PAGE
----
If you keep up a blog then you are probably well acquainted with comment spam. This is an inevitable fact of life if you allow comments on your blog (which you should in most cases). At Marketpath, we reached a point with our blogging platform where we were receiving a great deal of comment spam for our own blogs and many of our customers' blogs. Here's an example:
Notice how well-written this comment is? Notice its perfect grammar and its amazingly descriptive word choices? That's sarcasm, of course.
The good news is that if you are using Marketpath CMS, you don't have to worry about this type of comment rearing its ugly head on your blog. Every comment must be reviewed and approved before others can see it and it's very easy to do so. You'll receive a notification about the comment and can quickly jump into CMS to approve it.
Most other CMS platforms provide some sort of comment moderation as well and may even run comments through an detection engine to determine how likely they are spam. The best tool for this, however, is using good ol' fashioned eyeballs. Not everyone who comments writes well so you'll want to be careful not to ignore legitimate comments.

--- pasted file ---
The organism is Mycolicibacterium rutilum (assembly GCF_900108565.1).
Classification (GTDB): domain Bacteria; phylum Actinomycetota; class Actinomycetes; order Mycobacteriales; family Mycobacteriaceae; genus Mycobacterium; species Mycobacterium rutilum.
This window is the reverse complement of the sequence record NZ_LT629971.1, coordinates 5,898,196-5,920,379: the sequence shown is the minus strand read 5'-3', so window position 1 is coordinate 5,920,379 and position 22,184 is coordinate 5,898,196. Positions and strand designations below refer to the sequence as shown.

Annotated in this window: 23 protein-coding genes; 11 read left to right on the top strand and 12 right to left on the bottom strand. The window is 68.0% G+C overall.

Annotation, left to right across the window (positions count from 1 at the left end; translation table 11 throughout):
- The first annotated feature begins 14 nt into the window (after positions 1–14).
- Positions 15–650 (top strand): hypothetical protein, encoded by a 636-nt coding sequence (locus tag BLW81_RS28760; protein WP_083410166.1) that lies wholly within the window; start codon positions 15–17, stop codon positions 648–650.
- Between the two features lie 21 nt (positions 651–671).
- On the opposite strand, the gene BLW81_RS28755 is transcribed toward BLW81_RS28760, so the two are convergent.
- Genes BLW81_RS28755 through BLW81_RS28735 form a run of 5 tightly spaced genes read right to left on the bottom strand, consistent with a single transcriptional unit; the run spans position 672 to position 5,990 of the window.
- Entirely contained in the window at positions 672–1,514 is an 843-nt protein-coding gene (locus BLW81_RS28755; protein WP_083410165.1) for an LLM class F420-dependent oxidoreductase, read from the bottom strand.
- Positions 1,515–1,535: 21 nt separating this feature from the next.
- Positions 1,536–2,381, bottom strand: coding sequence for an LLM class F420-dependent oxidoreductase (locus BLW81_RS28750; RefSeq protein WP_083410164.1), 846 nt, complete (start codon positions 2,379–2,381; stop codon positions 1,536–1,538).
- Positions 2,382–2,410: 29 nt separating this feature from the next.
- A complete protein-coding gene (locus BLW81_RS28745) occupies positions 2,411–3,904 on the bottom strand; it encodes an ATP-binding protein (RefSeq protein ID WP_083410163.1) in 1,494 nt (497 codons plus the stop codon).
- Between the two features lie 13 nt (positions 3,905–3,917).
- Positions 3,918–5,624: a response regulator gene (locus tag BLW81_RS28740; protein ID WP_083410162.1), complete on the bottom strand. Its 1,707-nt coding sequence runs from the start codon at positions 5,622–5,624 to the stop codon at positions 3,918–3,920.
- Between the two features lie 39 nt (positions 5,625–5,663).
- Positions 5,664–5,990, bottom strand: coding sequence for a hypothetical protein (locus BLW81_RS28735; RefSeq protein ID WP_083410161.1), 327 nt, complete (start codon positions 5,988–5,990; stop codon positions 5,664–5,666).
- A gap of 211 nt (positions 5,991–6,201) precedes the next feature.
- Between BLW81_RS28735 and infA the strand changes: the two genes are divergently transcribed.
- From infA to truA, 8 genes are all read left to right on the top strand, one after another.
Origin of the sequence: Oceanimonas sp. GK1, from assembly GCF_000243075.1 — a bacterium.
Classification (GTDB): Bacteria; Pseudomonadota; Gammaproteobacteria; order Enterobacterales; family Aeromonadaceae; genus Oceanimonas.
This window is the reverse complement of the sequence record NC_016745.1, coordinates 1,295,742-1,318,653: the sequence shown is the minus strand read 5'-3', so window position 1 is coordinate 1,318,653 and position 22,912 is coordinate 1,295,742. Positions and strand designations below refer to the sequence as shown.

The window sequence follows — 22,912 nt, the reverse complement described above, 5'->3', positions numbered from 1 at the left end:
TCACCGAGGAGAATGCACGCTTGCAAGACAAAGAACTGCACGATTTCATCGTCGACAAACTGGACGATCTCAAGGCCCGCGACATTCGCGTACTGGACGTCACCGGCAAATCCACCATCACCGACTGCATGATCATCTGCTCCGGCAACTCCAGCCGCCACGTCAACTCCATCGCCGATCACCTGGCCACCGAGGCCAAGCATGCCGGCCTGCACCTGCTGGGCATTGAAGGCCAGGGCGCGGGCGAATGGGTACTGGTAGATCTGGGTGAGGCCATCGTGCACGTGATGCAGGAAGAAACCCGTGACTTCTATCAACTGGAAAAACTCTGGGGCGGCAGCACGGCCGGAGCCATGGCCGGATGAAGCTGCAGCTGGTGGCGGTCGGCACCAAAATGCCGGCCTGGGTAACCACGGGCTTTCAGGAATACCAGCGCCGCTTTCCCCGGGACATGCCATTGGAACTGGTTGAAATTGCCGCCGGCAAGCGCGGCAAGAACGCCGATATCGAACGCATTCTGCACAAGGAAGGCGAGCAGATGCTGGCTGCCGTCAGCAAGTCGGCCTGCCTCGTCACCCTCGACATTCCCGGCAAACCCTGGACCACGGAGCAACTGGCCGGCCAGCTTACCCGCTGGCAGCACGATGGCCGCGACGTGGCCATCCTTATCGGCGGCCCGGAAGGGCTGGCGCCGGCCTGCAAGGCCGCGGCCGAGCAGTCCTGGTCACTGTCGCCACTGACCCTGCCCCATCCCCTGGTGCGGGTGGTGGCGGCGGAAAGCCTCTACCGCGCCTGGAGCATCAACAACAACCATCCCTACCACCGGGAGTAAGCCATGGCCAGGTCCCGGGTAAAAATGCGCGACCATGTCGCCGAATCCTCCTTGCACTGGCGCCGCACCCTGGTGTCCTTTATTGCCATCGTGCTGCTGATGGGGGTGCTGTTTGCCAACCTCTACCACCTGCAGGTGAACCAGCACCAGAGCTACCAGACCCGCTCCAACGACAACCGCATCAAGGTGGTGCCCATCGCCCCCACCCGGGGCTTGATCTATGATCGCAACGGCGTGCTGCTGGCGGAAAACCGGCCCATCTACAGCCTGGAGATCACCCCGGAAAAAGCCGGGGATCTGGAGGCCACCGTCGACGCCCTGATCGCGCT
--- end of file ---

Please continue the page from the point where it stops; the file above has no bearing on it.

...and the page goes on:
Why do people spam your blog? The biggest reason is that they are trying to improve their own website's search engine position by creating backlinks to their site. They will embed keywords and utilize the URL field to create the link.
Marketpath helps eliminate spam not only by requiring approval of comments but also by using a REL="NOFOLLOW" tag in the links. This tag tells search engines to ignore the link and alerts most spammers (those with a decent understanding of SEO) to avoid it because they know they won't get any credit for the link. Marketpath also strips HTML tags from the actual comment. If a spammer tries to embed a link into the comment, it will be stripped and removed completely. And the final tactic we employ is requiring visitors to enter a number verification (captcha) so automated spamming systems won't get through.
All in all, comment spam is a fact of life and will continue to be for quite some time. Simple measures, like I discussed above, whether you're using Marketpath CMS or some other evil CMS platform, should be a standard part of the technology to keep these comments from ever seeing the light of day.
Here are a couple more posts about comment spam that may interest you: